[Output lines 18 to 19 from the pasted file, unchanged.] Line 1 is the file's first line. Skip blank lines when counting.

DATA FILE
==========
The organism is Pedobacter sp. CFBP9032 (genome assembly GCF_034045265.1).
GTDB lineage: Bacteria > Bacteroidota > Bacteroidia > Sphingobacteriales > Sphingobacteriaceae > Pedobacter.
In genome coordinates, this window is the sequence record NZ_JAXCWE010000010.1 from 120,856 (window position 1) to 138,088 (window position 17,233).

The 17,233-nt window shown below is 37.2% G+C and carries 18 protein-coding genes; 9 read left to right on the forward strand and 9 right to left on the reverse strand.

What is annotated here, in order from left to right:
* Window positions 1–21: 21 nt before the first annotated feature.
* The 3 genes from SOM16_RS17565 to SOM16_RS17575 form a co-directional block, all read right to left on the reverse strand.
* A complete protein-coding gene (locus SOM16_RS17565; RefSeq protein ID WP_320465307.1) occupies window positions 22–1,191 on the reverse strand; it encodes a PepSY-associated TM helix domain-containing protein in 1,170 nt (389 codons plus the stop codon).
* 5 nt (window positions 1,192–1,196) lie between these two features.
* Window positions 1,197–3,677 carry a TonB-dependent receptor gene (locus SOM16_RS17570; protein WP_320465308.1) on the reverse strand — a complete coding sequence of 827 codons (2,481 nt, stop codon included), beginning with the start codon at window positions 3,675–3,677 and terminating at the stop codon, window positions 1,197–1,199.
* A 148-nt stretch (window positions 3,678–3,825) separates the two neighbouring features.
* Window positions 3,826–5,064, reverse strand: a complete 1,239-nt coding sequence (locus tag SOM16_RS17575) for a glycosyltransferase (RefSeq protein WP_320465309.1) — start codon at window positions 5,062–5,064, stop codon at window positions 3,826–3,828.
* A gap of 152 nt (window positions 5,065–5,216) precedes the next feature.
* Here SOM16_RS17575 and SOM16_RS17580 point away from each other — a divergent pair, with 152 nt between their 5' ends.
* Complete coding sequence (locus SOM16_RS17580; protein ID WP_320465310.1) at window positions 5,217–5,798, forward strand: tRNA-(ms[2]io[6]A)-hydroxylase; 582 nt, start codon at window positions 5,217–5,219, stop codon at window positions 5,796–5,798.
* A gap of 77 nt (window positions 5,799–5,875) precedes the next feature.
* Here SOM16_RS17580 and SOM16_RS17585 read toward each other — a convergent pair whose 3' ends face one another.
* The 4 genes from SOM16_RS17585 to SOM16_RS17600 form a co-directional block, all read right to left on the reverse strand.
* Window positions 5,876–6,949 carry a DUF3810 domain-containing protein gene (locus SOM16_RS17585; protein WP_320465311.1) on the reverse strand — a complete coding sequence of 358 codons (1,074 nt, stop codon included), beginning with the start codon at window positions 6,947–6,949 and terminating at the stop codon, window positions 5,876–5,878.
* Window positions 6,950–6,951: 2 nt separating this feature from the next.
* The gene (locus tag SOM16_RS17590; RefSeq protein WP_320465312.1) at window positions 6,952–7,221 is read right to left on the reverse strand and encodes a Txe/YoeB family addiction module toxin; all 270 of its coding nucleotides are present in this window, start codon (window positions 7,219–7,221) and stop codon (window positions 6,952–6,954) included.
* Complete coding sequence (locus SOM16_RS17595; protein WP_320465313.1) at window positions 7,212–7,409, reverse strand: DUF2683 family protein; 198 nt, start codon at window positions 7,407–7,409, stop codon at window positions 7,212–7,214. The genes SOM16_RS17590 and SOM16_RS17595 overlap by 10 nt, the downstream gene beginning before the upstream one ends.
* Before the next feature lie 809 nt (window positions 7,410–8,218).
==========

* The 4 genes from SOM16_RS17585 to SOM16_RS17600 form a co-directional block, all read right to left on the reverse strand.
* Window positions 5,876–6,949 carry a DUF3810 domain-containing protein gene (locus SOM16_RS17585; protein WP_320465311.1) on the reverse strand — a complete coding sequence of 358 codons (1,074 nt, stop codon included), beginning with the start codon at window positions 6,947–6,949 and terminating at the stop codon, window positions 5,876–5,878.